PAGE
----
A Poisonous Cocktail?

Aum Shinrikyo’s Path to Violence

by Ian Reader

  • Published:
  • Pages: 128 pp.
Available from NIAS Press worldwide

This highly acclaimed study describes Aum Shinrikyo’s history, examines the various conflicts it was involved in, and discusses the contents of Asahara’s sermons and prophecies. Reader suggests that the Aum case is not unique but similar to other cases of religious violence.

This highly acclaimed study describes Aum Shinrikyo’s history, examines the various conflicts it was involved in, and discusses the contents of Asahara’s sermons and prophecies.

The March 1995 gas attack on the Tokyo subway system killed 12 people and injured thousands. Massive police raids and the subsequent investigation linked this attack (plus a variety of other criminal activities including murders) to Aum Shinrikyo, a small religious movement whose leader, Asahara Shoko, had prophesied that Armageddon was at hand.

Many questions have been raised by the Aum affair. What were Aum's spiritual roots and the focus of Asahara's teaching? Why did a religious movement ostensibly focused on yoga, meditation, asceticism and the pursuit of enlightenment become involved in violent activities? What factors brought Aum into conflict with society at large, caused it to believe it was the victim of a huge conspiracy to destroy it, and impelled it to experiment with making nerve gasses, build weapons and form its own 'alternative government'?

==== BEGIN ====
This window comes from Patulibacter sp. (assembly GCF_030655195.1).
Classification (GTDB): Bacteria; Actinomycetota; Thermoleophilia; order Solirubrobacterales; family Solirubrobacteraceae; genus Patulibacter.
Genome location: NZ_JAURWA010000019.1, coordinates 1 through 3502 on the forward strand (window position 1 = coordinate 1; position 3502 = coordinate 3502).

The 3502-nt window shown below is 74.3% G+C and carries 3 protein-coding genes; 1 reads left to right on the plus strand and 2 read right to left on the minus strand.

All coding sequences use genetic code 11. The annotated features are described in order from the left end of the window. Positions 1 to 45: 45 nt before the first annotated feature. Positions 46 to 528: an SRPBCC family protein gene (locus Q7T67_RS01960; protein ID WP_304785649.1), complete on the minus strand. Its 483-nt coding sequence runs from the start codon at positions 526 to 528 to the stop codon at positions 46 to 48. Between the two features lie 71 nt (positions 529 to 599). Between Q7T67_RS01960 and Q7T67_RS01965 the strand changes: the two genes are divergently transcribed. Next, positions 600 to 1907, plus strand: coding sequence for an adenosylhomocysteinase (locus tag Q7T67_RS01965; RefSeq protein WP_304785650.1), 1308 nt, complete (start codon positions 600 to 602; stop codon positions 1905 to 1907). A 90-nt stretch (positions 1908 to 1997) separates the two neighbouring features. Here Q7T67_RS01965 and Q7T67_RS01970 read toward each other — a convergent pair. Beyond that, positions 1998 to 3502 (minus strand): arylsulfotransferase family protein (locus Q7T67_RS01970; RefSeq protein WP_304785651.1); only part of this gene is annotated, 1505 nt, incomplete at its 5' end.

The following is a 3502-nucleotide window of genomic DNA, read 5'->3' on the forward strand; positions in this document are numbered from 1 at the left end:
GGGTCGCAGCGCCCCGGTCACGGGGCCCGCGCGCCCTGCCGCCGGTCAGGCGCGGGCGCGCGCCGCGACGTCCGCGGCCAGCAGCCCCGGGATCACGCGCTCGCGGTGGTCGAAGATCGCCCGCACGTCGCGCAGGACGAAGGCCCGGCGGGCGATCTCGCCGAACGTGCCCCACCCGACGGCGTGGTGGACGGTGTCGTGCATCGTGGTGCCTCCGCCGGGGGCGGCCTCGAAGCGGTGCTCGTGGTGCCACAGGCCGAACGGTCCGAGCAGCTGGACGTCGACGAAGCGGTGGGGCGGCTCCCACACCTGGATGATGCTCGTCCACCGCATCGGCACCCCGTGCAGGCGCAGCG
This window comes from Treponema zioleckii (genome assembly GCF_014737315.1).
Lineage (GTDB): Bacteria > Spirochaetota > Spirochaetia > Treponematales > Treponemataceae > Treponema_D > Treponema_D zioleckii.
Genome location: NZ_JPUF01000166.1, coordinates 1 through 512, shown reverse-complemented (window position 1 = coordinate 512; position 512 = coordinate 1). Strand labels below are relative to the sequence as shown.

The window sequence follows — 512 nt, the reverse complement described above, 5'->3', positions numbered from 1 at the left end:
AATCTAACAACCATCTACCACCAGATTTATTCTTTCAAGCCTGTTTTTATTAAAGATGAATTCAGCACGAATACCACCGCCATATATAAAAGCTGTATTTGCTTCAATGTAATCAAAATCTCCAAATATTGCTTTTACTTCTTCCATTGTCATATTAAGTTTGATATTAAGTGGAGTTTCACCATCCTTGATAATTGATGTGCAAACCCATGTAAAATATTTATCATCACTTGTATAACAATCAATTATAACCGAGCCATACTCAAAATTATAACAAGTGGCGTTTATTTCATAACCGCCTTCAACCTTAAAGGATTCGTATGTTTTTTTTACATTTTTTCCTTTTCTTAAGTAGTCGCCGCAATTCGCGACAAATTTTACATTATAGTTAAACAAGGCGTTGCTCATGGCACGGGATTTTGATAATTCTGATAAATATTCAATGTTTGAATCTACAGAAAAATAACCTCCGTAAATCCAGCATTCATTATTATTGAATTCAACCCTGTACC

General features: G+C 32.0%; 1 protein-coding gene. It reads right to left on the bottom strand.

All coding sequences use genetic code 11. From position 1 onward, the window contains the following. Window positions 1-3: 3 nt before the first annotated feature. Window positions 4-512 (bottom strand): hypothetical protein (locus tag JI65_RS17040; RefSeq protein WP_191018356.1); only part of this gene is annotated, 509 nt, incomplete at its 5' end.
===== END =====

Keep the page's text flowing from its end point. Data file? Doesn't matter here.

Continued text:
Ian Reader examines these questions by describing Aum's history, examining the various conflicts it was involved in, and discussing the contents of Asahara's sermons and prophesies. In so doing, he points to a combination of factors which together took Aum down a path of violence. Suggesting that the Aum case is not unique, he shows how it displays similarities with other cases of violence and conflict among religious and political movements in Japan and elsewhere.

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Ian Reader is head of the East Asian Studies department, and a Professor of Japanese Studies at the University of Manchester.  His main areas of research include pilgrimage in historical and contemporary contexts,  contemporary religious dynamics and popular religious practices in Japan, media and religion, and  religion, violence and terrorism.

Ian Reader is head of the East Asian Studies department, and a Professor of Japanese Studies at the University of Manchester.  His main areas of research include pilgrimage in historical and contemporary contexts,  contemporary religious dynamics and popular religious practices in Japan, media and religion, and  religion, violence and terrorism.

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